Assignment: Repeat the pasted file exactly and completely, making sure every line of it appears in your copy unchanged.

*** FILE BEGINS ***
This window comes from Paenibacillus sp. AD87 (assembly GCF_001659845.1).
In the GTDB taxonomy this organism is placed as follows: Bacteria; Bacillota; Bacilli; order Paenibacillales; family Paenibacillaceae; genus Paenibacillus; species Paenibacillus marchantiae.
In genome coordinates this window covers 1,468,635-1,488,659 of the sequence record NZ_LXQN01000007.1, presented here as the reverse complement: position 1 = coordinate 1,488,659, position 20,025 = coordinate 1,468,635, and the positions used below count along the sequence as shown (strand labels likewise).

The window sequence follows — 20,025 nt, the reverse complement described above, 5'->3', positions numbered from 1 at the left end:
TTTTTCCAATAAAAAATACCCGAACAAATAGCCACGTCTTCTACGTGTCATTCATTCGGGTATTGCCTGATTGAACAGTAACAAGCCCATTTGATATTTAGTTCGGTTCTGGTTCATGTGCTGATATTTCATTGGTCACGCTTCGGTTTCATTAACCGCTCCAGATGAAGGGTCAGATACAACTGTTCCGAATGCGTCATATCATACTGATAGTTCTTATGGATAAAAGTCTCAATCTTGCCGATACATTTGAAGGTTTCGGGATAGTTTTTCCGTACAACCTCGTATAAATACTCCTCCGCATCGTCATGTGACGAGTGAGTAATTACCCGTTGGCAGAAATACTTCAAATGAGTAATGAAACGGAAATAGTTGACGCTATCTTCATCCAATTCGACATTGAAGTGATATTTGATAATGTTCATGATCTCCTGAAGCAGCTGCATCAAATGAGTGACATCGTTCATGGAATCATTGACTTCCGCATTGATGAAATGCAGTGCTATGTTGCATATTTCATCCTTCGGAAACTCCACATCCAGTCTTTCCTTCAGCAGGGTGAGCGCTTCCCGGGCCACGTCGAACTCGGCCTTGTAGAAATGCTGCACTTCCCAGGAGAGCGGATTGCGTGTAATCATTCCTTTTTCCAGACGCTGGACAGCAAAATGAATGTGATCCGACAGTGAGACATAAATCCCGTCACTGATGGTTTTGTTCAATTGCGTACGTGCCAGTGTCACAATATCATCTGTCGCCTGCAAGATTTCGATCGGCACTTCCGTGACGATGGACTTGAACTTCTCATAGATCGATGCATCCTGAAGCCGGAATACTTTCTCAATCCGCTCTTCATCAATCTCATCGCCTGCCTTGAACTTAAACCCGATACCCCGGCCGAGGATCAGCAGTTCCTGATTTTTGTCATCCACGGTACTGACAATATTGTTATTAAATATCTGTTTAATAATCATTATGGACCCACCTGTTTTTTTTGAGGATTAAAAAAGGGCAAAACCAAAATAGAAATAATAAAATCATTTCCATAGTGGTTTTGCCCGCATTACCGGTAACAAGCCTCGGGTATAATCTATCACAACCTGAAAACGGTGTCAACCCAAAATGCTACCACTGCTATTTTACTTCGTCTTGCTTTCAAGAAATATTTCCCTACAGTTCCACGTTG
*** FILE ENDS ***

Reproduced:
This window comes from Paenibacillus sp. AD87 (assembly GCF_001659845.1).
In the GTDB taxonomy this organism is placed as follows: Bacteria; Bacillota; Bacilli; order Paenibacillales; family Paenibacillaceae; genus Paenibacillus; species Paenibacillus marchantiae.
In genome coordinates this window covers 1,468,635-1,488,659 of the sequence record NZ_LXQN01000007.1, presented here as the reverse complement: position 1 = coordinate 1,488,659, position 20,025 = coordinate 1,468,635, and the positions used below count along the sequence as shown (strand labels likewise).

The window sequence follows — 20,025 nt, the reverse complement described above, 5'->3', positions numbered from 1 at the left end:
TTTTTCCAATAAAAAATACCCGAACAAATAGCCACGTCTTCTACGTGTCATTCATTCGGGTATTGCCTGATTGAACAGTAACAAGCCCATTTGATATTTAGTTCGGTTCTGGTTCATGTGCTGATATTTCATTGGTCACGCTTCGGTTTCATTAACCGCTCCAGATGAAGGGTCAGATACAACTGTTCCGAATGCGTCATATCATACTGATAGTTCTTATGGATAAAAGTCTCAATCTTGCCGATACATTTGAAGGTTTCGGGATAGTTTTTCCGTACAACCTCGTATAAATACTCCTCCGCATCGTCATGTGACGAGTGAGTAATTACCCGTTGGCAGAAATACTTCAAATGAGTAATGAAACGGAAATAGTTGACGCTATCTTCATCCAATTCGACATTGAAGTGATATTTGATAATGTTCATGATCTCCTGAAGCAGCTGCATCAAATGAGTGACATCGTTCATGGAATCATTGACTTCCGCATTGATGAAATGCAGTGCTATGTTGCATATTTCATCCTTCGGAAACTCCACATCCAGTCTTTCCTTCAGCAGGGTGAGCGCTTCCCGGGCCACGTCGAACTCGGCCTTGTAGAAATGCTGCACTTCCCAGGAGAGCGGATTGCGTGTAATCATTCCTTTTTCCAGACGCTGGACAGCAAAATGAATGTGATCCGACAGTGAGACATAAATCCCGTCACTGATGGTTTTGTTCAATTGCGTACGTGCCAGTGTCACAATATCATCTGTCGCCTGCAAGATTTCGATCGGCACTTCCGTGACGATGGACTTGAACTTCTCATAGATCGATGCATCCTGAAGCCGGAATACTTTCTCAATCCGCTCTTCATCAATCTCATCGCCTGCCTTGAACTTAAACCCGATACCCCGGCCGAGGATCAGCAGTTCCTGATTTTTGTCATCCACGGTACTGACAATATTGTTATTAAATATCTGTTTAATAATCATTATGGACCCACCTGTTTTTTTTGAGGATTAAAAAAGGGCAAAACCAAAATAGAAATAATAAAATCATTTCCATAGTGGTTTTGCCCGCATTACCGGTAACAAGCCTCGGGTATAATCTATCACAACCTGAAAACGGTGTCAACCCAAAATGCTACCACTGCTATTTTACTTCGTCTTGCTTTCAAGAAATATTTCCCTACAGTTCCACGTTG